, Volume 32, Issue 4, pp 692-707
Date: 27 Apr 2013

Interactive Effects of Elevated CO2, Drought, and Warming on Plants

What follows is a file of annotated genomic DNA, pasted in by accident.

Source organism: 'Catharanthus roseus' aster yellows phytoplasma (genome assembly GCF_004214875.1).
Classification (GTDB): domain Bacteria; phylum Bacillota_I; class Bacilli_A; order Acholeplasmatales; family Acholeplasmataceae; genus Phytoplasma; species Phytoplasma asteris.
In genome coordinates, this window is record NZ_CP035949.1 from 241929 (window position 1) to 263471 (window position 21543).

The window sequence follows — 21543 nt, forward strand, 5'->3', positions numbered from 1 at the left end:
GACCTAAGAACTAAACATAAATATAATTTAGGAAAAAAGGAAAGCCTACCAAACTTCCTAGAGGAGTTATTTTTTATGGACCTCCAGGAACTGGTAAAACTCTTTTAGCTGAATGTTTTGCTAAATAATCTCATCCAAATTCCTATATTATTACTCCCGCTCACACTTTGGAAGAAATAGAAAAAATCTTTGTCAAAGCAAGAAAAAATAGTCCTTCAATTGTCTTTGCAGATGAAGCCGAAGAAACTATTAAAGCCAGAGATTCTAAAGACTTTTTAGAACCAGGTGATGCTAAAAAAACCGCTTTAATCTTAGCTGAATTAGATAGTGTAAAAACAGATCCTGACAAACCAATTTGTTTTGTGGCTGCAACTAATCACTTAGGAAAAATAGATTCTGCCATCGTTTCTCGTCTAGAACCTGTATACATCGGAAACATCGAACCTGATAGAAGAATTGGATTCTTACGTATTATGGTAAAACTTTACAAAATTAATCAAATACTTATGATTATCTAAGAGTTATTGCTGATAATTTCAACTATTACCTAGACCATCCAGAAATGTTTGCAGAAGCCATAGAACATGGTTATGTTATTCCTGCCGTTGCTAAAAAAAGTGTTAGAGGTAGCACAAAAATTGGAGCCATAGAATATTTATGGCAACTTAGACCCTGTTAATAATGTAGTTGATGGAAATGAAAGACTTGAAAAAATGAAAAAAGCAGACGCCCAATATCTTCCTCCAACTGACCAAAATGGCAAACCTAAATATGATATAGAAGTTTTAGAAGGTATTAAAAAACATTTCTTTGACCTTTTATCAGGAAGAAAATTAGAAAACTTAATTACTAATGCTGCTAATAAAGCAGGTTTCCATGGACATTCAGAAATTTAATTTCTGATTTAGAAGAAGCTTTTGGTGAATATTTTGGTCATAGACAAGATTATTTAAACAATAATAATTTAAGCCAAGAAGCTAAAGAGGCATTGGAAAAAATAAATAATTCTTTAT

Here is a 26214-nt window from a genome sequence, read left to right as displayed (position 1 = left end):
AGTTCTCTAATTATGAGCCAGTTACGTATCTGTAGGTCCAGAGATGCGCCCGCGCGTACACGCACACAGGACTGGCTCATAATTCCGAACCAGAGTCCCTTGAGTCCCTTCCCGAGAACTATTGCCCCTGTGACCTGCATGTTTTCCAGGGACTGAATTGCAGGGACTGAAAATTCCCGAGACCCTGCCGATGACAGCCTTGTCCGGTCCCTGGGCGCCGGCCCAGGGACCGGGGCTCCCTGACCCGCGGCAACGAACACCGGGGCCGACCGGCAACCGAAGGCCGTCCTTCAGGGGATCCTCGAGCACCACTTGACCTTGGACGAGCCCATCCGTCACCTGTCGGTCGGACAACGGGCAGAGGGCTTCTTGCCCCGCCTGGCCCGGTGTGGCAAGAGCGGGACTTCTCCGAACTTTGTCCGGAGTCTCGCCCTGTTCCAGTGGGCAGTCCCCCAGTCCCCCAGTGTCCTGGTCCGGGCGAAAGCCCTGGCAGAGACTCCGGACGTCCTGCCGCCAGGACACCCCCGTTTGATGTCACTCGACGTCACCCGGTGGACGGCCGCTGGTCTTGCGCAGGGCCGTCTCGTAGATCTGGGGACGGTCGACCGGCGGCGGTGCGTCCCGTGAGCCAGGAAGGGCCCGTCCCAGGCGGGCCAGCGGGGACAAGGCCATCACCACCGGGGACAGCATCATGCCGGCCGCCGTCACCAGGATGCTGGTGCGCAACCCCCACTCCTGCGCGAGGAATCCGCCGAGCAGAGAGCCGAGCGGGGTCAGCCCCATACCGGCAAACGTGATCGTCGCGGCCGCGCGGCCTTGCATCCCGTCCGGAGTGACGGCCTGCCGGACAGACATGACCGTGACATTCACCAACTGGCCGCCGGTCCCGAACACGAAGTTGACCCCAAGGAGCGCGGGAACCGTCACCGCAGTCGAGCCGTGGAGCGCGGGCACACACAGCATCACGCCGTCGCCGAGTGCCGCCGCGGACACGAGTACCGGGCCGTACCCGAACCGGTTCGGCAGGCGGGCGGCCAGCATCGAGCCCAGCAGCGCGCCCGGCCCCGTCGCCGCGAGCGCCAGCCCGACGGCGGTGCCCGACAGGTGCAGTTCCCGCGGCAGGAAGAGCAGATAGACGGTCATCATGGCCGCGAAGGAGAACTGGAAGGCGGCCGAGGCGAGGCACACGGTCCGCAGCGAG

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Adverse climate change attributed to elevated atmospheric carbon dioxide concentration (CO2) and increased temperature components of global warming has been a central issue affecting economic and social development. Climate change, particularly global warming, imposes a severe impact on the terrestrial ecosystem. Elevated CO2, drought, and high temperature have been extensively documented individually; however, relatively little is known about how plants respond to the interaction of these factors. To summarize current knowledge on the response of plants to global change factors, we focus on the interactive effects of CO2 enrichment, warming, and drought on plant growth, carbon allocation, and photosynthesis. Stimulation due to elevated CO2 might be suppressed under other negative climatic/environmental stresses such as drought, high temperature, and their combination. However, elevated CO2 could alleviate deleterious effects of moderate drought via reducing stomatal conductance, altering leaf surface, and regulating gene expression. High CO2 levels and rising temperatures may result in opposite responses in plant water use efficiency. Stimulation of plant growth due to elevated CO2 for C3 species occurs regardless of water conditions, but only under a water deficit for C4 species. The positive effect of elevated CO2 on C4 species is derived mainly from the improved water status. Plant adaptive or maladaptive responses to multivariate environments are interactive; thus, researchers need to explore the ecological underpinnings involved in such responses to the multiple factors involved in climate change.